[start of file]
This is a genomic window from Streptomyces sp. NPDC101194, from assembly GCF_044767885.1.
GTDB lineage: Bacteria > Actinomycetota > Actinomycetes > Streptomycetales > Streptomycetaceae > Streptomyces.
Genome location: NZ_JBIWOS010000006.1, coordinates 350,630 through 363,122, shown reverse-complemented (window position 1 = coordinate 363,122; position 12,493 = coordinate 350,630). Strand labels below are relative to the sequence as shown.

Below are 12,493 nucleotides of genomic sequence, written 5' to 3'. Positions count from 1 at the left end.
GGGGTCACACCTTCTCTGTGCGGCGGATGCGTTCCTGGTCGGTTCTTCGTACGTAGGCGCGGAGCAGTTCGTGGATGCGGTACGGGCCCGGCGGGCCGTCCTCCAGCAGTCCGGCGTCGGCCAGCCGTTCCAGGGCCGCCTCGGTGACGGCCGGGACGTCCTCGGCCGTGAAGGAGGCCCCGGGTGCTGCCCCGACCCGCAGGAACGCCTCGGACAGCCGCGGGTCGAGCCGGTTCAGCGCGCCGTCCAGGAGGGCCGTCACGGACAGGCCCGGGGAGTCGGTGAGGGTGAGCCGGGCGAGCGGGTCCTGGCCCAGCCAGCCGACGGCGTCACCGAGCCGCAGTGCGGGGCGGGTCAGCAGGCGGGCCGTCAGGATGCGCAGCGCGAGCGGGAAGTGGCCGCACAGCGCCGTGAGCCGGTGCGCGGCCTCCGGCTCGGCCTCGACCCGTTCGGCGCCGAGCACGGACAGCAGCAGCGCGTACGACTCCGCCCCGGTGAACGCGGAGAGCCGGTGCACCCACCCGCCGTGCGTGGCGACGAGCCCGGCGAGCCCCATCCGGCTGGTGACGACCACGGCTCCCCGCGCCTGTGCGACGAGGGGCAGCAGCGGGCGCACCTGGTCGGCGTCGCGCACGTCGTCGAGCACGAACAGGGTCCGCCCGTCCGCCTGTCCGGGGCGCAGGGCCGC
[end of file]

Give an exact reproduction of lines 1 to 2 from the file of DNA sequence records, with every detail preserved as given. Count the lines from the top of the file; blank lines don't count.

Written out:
This is a genomic window from Streptomyces sp. NPDC101194, from assembly GCF_044767885.1.
GTDB lineage: Bacteria > Actinomycetota > Actinomycetes > Streptomycetales > Streptomycetaceae > Streptomyces.